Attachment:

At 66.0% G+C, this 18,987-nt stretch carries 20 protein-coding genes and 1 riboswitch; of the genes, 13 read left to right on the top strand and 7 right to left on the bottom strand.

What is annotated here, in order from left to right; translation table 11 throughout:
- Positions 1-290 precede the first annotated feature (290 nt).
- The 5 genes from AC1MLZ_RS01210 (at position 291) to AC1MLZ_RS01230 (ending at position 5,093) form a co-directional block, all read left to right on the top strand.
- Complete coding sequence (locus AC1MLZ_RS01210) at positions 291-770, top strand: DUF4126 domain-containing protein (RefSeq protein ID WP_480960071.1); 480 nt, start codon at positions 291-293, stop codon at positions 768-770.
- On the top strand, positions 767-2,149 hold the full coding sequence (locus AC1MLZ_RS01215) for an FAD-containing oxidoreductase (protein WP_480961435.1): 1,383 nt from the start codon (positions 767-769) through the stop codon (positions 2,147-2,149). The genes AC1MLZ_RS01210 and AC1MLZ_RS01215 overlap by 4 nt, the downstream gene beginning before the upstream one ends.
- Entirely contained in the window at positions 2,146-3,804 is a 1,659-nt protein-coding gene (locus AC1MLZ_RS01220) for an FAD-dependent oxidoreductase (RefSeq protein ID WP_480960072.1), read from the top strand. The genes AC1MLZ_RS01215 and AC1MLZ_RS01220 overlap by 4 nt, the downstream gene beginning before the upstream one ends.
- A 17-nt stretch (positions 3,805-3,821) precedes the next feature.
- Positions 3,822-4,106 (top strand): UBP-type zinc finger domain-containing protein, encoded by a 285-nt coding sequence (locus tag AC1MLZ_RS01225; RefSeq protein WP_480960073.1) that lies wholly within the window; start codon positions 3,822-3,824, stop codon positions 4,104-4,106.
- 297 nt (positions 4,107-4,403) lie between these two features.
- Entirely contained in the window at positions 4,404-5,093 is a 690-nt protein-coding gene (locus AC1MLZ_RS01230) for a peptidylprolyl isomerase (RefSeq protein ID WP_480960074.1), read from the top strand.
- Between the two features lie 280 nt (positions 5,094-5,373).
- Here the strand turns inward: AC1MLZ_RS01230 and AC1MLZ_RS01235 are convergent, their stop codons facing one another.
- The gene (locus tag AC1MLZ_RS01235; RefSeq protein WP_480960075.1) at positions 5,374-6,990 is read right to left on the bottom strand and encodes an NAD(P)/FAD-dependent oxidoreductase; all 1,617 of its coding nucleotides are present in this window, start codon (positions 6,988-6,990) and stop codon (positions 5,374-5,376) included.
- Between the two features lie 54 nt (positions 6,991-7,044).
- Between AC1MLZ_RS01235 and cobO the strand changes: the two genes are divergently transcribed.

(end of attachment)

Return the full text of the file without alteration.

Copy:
At 66.0% G+C, this 18,987-nt stretch carries 20 protein-coding genes and 1 riboswitch; of the genes, 13 read left to right on the top strand and 7 right to left on the bottom strand.

What is annotated here, in order from left to right; translation table 11 throughout:
- Positions 1-290 precede the first annotated feature (290 nt).
- The 5 genes from AC1MLZ_RS01210 (at position 291) to AC1MLZ_RS01230 (ending at position 5,093) form a co-directional block, all read left to right on the top strand.
- Complete coding sequence (locus AC1MLZ_RS01210) at positions 291-770, top strand: DUF4126 domain-containing protein (RefSeq protein ID WP_480960071.1); 480 nt, start codon at positions 291-293, stop codon at positions 768-770.
- On the top strand, positions 767-2,149 hold the full coding sequence (locus AC1MLZ_RS01215) for an FAD-containing oxidoreductase (protein WP_480961435.1): 1,383 nt from the start codon (positions 767-769) through the stop codon (positions 2,147-2,149). The genes AC1MLZ_RS01210 and AC1MLZ_RS01215 overlap by 4 nt, the downstream gene beginning before the upstream one ends.
- Entirely contained in the window at positions 2,146-3,804 is a 1,659-nt protein-coding gene (locus AC1MLZ_RS01220) for an FAD-dependent oxidoreductase (RefSeq protein ID WP_480960072.1), read from the top strand. The genes AC1MLZ_RS01215 and AC1MLZ_RS01220 overlap by 4 nt, the downstream gene beginning before the upstream one ends.
- A 17-nt stretch (positions 3,805-3,821) precedes the next feature.
- Positions 3,822-4,106 (top strand): UBP-type zinc finger domain-containing protein, encoded by a 285-nt coding sequence (locus tag AC1MLZ_RS01225; RefSeq protein WP_480960073.1) that lies wholly within the window; start codon positions 3,822-3,824, stop codon positions 4,104-4,106.
- 297 nt (positions 4,107-4,403) lie between these two features.
- Entirely contained in the window at positions 4,404-5,093 is a 690-nt protein-coding gene (locus AC1MLZ_RS01230) for a peptidylprolyl isomerase (RefSeq protein ID WP_480960074.1), read from the top strand.
- Between the two features lie 280 nt (positions 5,094-5,373).
- Here the strand turns inward: AC1MLZ_RS01230 and AC1MLZ_RS01235 are convergent, their stop codons facing one another.
- The gene (locus tag AC1MLZ_RS01235; RefSeq protein WP_480960075.1) at positions 5,374-6,990 is read right to left on the bottom strand and encodes an NAD(P)/FAD-dependent oxidoreductase; all 1,617 of its coding nucleotides are present in this window, start codon (positions 6,988-6,990) and stop codon (positions 5,374-5,376) included.
- Between the two features lie 54 nt (positions 6,991-7,044).
- Between AC1MLZ_RS01235 and cobO the strand changes: the two genes are divergently transcribed.